Lawmakers, listen up! Here’s how you can fix ethics mess

You knew Cindi would have a good column reacting to the ruling by Judge Manning that she had foreshadowed with dread, and today she did. Read it here.

It’s all good, but on the chance that some of our lawmakers are reading today, I want to call attention to the part in which she explained what they could do to fix the situation. Noting that there’s no guarantee that the Supreme Court will reverse the circuit judge, she urged lawmakers to act today:

The best chance this year for making that fix could come Wednesday. That’s when the House could make final changes to an anemic ethics-reform bill, before it goes to a House-Senate conference committee. This stage is crucial, because it’s the last time legislators can insert new language into the bill by a simple majority; after this, any new language will require two-thirds approval in the House and the Senate.

So, what we need is for someone to propose an amendment to make it clear that ethics violations are crimes and that the attorney general is free to prosecute them. It needs to be a clean amendment — one that doesn’t also grant other forms of immunity, or raise the standard for prosecution, or make any other nefarious changes that reduce the chance that legislators who violate the law will be punished.

There are lots of other shortcomings of that bill, but frankly, no loophole in our ethics law even approaches the significance of the one that Judge Manning just discovered. If the Supreme Court doesn’t overturn his order or the Legislature doesn’t pass the fix, then I’m not sure anything else in the ethics law will really matter very much.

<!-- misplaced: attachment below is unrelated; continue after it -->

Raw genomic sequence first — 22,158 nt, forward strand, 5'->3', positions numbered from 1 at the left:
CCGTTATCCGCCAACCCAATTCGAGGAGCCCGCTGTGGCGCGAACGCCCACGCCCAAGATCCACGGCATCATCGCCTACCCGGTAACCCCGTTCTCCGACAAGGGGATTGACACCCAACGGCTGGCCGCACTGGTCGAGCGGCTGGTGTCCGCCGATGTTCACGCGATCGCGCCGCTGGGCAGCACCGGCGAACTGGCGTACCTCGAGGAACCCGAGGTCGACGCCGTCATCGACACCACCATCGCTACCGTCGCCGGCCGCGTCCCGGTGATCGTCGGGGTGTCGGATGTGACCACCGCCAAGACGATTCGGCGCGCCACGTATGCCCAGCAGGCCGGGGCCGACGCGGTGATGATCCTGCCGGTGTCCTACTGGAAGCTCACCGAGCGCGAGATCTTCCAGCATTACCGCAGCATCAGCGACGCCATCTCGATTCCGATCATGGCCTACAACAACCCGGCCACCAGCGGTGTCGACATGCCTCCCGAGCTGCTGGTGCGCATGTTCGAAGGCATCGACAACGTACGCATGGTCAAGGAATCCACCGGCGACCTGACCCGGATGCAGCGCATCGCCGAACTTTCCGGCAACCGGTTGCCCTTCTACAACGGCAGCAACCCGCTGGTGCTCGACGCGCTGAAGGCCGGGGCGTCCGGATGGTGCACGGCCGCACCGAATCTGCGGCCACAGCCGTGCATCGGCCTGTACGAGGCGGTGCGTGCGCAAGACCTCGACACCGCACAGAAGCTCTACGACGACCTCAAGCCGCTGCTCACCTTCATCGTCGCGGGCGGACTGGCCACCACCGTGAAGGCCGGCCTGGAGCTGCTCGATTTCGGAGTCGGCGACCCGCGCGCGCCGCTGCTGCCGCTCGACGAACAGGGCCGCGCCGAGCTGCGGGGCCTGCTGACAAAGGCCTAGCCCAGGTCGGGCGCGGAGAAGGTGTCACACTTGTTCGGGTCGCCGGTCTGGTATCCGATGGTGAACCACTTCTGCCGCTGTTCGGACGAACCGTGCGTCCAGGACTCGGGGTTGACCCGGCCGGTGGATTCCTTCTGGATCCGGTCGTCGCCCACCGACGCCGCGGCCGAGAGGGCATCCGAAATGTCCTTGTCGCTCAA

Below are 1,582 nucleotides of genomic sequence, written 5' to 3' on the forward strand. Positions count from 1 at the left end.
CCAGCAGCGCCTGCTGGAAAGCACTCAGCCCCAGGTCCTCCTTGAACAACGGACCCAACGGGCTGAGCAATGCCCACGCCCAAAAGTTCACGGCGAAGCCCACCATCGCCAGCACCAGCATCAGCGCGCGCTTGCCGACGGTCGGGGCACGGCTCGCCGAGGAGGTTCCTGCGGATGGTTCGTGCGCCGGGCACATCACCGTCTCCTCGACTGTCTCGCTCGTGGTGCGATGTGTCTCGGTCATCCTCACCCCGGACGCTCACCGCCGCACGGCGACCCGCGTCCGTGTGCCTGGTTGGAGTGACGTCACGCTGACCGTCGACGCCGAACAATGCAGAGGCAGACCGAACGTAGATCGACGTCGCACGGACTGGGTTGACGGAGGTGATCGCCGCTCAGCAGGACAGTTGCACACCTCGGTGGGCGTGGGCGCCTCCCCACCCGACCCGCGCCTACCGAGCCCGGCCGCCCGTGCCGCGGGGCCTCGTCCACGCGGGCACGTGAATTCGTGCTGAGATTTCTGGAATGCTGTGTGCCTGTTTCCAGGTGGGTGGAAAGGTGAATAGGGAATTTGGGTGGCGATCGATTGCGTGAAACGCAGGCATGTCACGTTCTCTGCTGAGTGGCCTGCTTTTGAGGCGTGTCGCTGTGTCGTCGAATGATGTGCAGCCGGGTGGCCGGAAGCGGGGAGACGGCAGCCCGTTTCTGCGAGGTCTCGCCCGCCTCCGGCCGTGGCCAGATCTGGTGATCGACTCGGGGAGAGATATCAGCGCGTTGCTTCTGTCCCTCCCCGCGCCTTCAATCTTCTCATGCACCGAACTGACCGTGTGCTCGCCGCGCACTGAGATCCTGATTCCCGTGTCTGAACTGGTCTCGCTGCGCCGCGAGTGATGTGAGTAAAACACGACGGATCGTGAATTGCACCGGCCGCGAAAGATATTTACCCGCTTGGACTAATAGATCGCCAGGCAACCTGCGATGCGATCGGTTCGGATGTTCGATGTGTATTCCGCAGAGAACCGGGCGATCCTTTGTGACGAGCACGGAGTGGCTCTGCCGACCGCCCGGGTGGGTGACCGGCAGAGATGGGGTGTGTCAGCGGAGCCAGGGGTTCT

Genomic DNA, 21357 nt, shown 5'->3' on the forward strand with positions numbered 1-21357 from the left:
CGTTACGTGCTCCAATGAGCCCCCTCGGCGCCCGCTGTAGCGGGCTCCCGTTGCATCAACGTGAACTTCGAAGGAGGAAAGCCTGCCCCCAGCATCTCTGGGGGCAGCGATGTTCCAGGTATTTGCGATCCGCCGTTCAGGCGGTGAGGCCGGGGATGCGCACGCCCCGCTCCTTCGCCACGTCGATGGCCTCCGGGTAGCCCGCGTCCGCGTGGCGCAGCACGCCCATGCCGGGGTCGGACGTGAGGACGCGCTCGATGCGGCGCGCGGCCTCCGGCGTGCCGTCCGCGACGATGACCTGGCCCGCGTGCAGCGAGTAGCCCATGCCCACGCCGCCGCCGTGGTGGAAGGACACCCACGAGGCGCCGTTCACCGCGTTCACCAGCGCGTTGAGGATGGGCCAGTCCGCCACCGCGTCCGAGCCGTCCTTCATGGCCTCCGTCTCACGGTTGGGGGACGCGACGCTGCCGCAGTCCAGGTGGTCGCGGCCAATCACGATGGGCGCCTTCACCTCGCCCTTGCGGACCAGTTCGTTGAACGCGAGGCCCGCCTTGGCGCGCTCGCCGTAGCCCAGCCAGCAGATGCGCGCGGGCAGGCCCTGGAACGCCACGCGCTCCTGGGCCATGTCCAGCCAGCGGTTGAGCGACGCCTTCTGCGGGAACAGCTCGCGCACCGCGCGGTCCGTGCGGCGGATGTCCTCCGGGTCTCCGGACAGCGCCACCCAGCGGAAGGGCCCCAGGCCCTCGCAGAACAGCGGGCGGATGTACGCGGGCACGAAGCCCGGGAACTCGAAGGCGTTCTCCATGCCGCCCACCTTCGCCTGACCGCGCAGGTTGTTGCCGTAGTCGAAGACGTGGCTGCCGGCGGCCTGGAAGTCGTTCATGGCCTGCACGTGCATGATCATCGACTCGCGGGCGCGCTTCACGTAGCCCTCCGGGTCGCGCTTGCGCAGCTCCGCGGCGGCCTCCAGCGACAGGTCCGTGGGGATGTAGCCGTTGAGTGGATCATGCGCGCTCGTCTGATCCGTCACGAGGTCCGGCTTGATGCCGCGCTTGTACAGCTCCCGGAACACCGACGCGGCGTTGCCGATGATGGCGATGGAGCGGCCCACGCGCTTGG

The only people who would vote against such an amendment are those who believe that legislators should remain above the law. No, not even that: It would be those legislators who are so arrogant in their power that they are willing to admit that they believe they are above the law.

Here’s hoping her words have a positive effect.

3 thoughts on “Lawmakers, listen up! Here’s how you can fix ethics mess

  1. Doug Ross

    We’re waiting on you, Vincent Sheheen, to step up as a leader.

    (insert crickets chirping sound effect here)

    Day by day, I take some small pleasure in seeing other people finally come around to what I have known for years – Bobby Harrell has been the heart of problem in this state for years. It wasn’t Mark Sanford or Nikki Haley. They are/were figureheads. The power in this state belongs to a very few legislators elected by a very small fraction of the population over which they rule.

    1. Brad Warthen Post author

      Oh, yeah. Yesterday, I said I would search for anything Sheheen had said about the Harrell situation. Didn’t find anything. Sorry I didn’t get back to you…

  2. Bryan Caskey

    That’s what I said yesterday. The Courts merely interpret the laws that our legislature hands down. If a law is flawed (as this one clearly seems to be) then it’s up the legislature to fix it.

    As an aside, this would be a appropriate moment for me to remind everyone that it’s not necessarily a bad thing to have lawyers as legislators. Since lawyers have a particular training in interpreting laws, it’s not a completely horrible idea to involve them in…you know…writing the laws. Just sayin’.

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